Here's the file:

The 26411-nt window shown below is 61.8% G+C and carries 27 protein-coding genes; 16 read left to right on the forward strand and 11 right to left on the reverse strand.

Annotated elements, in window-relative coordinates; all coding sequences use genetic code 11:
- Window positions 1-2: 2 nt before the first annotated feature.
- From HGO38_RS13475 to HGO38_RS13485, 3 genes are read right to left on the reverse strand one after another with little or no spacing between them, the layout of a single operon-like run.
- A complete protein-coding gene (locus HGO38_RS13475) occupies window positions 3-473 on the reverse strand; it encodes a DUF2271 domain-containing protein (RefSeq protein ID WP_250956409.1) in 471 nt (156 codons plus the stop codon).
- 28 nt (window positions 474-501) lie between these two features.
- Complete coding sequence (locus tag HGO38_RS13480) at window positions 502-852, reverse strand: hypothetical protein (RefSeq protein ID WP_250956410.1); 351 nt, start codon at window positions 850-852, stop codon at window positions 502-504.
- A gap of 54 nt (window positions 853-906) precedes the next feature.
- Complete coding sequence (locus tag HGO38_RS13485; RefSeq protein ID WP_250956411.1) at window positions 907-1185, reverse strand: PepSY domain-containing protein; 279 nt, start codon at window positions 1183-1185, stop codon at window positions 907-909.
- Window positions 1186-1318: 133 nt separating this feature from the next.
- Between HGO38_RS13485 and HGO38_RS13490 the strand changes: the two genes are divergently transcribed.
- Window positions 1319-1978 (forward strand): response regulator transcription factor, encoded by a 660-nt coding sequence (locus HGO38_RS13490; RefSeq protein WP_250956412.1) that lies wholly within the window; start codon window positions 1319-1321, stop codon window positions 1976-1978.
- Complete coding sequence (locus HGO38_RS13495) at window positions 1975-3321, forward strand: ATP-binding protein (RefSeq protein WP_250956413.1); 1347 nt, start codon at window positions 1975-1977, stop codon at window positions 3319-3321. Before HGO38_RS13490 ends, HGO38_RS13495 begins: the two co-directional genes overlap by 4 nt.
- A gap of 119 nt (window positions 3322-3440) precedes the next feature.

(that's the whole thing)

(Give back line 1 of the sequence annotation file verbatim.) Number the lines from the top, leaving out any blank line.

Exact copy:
The 26411-nt window shown below is 61.8% G+C and carries 27 protein-coding genes; 16 read left to right on the forward strand and 11 right to left on the reverse strand.